The Divine Comedy/Duke Special

Francis Jones caught the homegrown double-bill at the Mandela Hall, November 12

The queue outside Queen’s Students' Union forms a slow, crawling S shape, its tail slithering all the way to the rear of the building. Tonight the multitudes have gathered, cold on the pavement, but warmed by eager anticipation.

We are ready to welcome The Divine Comedy and Duke Special back home, fresh from a 30-date excursion through Europe. In that time Duke Special has been elevated, joining the proud tickertape parade of NI acts that have dragged UK audiences to a belated realisation of their talents.

Tonight he opens for Neil Hannon, The Divine Comedy maestro whose theatrical flourishes have paved the way for the Duke’s own brand of dramatically-charged showmanship.

Given his recent ascension, it is no surprise that the Mandela audience are in full attendance at the court of tonight’s opening act, Duke Special. Accompanied only by Temperance Society Chip Bailey on percussion, this is an emotionally charged performance.

‘Brixton Leaves’ is elegantly poignant; the lyrical name-check of ‘Belfast’ invested with a newfound significance, Duke Special our latest Belfast boy made good.

These are songs that seep from bleeding hearts, ‘Free Wheel’ buoyed by a flighty spirit, ‘Last Night I Nearly Died’ alternates between the strident and fragile, and the finale, ‘Salvation Tambourine, is full of romantic renderings. He departs the stage feted by one and all, the crowd clamouring for more after an oh-so-brief half-hour set.

Performing in this very venue only a handful of years ago, Neil Hannon administered the final rites to The Divine Comedy. Tonight they are back, reincarnated and reinvigorated, touring their finest album for some years, Victory For The Comic Muse.

Opening on the sweetly serene ‘Mother Dear’, Hannon and company proceed to cherry-pick from his extensive back catalogue and in doing so provide a joyous, all-winners set. Those mid-nineties classics, ‘Casanova’ and ‘Fin de Siècle’, ‘Becoming More Like Alfie’, ‘Something For The Weekend’ and ‘Generation Sex’ are each an audience inclusive, sing-along soirée.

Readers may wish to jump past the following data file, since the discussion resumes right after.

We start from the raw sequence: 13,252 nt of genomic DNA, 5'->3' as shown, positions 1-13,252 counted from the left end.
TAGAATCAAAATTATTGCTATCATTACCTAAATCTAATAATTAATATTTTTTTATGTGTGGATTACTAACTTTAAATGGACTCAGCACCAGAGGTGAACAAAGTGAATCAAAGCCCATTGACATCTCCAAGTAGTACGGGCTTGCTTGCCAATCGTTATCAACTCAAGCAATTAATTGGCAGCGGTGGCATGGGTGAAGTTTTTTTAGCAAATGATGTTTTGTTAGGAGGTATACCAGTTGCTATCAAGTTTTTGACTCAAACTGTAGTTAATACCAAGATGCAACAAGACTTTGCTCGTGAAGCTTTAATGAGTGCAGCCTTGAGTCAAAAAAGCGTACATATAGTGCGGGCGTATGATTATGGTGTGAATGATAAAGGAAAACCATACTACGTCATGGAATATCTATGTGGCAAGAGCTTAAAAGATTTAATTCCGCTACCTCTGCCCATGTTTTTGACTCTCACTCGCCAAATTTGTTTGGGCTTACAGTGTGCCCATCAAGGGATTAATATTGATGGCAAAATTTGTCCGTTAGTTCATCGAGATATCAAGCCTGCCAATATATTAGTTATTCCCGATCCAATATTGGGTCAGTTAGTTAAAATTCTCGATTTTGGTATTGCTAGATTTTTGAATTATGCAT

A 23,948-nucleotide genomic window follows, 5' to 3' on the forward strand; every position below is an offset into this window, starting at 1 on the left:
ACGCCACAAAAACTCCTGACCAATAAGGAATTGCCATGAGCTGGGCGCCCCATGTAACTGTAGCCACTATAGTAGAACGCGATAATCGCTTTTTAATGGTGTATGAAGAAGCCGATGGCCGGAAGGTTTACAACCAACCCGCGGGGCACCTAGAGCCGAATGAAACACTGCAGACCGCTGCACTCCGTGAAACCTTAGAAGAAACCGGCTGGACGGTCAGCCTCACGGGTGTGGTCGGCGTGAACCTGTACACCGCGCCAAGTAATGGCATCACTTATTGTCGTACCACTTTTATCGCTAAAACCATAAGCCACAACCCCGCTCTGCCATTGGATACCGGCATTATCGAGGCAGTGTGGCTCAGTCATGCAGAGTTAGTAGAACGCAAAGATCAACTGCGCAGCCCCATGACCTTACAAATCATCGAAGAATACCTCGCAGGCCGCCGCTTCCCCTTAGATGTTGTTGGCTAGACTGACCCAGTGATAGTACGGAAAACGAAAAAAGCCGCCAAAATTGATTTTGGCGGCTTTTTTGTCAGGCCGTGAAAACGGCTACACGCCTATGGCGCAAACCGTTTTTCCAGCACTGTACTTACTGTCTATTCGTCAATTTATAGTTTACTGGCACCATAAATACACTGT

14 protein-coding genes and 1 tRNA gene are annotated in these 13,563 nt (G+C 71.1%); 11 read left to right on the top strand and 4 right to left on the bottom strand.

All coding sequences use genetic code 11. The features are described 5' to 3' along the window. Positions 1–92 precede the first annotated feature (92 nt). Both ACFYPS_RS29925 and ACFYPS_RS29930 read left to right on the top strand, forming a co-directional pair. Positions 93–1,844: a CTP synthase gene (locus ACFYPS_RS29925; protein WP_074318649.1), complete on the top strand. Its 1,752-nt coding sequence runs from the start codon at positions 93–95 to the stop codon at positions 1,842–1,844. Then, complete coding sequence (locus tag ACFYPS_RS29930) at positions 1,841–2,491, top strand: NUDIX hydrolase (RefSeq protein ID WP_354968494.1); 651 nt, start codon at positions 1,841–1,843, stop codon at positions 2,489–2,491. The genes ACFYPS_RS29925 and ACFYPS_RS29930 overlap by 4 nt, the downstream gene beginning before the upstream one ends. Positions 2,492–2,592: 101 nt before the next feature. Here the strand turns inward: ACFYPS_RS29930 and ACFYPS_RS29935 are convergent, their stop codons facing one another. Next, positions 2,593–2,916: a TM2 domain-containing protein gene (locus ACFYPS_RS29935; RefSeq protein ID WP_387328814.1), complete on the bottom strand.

However, it is especially thrilling to hear tracks from the ‘Promenade’ and ‘Liberation’ albums which showcased the desires of a young man’s heart, all heaving breast and glorious melodrama.

The ever-polished and preening Hannon is in impish mood, refusing to acknowledge the repeated demands for ‘My Lovely Horse’, instead sating the ‘Father Ted’ fixated with a pleasantly meandering ‘Songs Of Love’.

Duke Special reappears, taking a chorus of ‘Mastermind’, and a chorus of heartfelt applause from the appreciative audience into the bargain. Then an act of whimsy that provides one of the evening’s many highlights, a startling cover of Prince’s ‘Raspberry Beret’, an act of homage from one diminutive pop-star to another, the carousing Hannon crooning to his and our heart’s content whilst stylishly modelling, yes, a raspberry beret.

Throughout, Hannon is charm personified, his rapier wit disarming the audience one and all. We laugh as a member of the crowd proclaims that she wants his babies. 'You can’t have my babies, get your own,’ he quips. It is a mutual love-in and no mistaking.

By the encore, a hip-swinging ‘National Express’ and heart-striating ‘Sunrise’, there can be no doubting the validity of the large letter ‘V’ that adorns the set. V for Victory, you better believe it.